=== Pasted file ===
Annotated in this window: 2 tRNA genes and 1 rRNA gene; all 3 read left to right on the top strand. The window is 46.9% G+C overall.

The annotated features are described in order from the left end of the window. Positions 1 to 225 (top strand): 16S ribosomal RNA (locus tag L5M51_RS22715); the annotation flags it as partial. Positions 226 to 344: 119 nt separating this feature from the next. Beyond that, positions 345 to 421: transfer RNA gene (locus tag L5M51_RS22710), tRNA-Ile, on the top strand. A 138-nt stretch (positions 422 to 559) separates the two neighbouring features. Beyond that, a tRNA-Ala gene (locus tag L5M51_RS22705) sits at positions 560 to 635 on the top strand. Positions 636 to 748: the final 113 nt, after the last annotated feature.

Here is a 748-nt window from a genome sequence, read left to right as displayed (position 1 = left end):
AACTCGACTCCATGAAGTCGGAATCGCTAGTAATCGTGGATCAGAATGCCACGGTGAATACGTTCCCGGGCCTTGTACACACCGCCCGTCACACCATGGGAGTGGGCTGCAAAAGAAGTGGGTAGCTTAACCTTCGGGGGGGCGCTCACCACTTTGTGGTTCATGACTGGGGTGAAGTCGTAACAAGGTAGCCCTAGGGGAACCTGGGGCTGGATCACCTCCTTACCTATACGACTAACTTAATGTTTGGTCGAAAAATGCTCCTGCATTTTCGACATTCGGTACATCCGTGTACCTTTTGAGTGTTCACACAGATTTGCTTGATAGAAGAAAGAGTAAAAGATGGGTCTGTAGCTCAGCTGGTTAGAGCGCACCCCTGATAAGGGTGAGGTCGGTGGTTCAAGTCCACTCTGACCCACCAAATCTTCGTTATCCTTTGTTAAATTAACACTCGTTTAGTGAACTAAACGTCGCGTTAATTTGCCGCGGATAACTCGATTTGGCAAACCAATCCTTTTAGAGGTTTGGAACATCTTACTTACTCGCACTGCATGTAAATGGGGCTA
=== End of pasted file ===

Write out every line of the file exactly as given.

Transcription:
Annotated in this window: 2 tRNA genes and 1 rRNA gene; all 3 read left to right on the top strand. The window is 46.9% G+C overall.

The annotated features are described in order from the left end of the window. Positions 1 to 225 (top strand): 16S ribosomal RNA (locus tag L5M51_RS22715); the annotation flags it as partial. Positions 226 to 344: 119 nt separating this feature from the next. Beyond that, positions 345 to 421: transfer RNA gene (locus tag L5M51_RS22710), tRNA-Ile, on the top strand. A 138-nt stretch (positions 422 to 559) separates the two neighbouring features. Beyond that, a tRNA-Ala gene (locus tag L5M51_RS22705) sits at positions 560 to 635 on the top strand. Positions 636 to 748: the final 113 nt, after the last annotated feature.

Here is a 748-nt window from a genome sequence, read left to right as displayed (position 1 = left end):
AACTCGACTCCATGAAGTCGGAATCGCTAGTAATCGTGGATCAGAATGCCACGGTGAATACGTTCCCGGGCCTTGTACACACCGCCCGTCACACCATGGGAGTGGGCTGCAAAAGAAGTGGGTAGCTTAACCTTCGGGGGGGCGCTCACCACTTTGTGGTTCATGACTGGGGTGAAGTCGTAACAAGGTAGCCCTAGGGGAACCTGGGGCTGGATCACCTCCTTACCTATACGACTAACTTAATGTTTGGTCGAAAAATGCTCCTGCATTTTCGACATTCGGTACATCCGTGTACCTTTTGAGTGTTCACACAGATTTGCTTGATAGAAGAAAGAGTAAAAGATGGGTCTGTAGCTCAGCTGGTTAGAGCGCACCCCTGATAAGGGTGAGGTCGGTGGTTCAAGTCCACTCTGACCCACCAAATCTTCGTTATCCTTTGTTAAATTAACACTCGTTTAGTGAACTAAACGTCGCGTTAATTTGCCGCGGATAACTCGATTTGGCAAACCAATCCTTTTAGAGGTTTGGAACATCTTACTTACTCGCACTGCATGTAAATGGGGCTA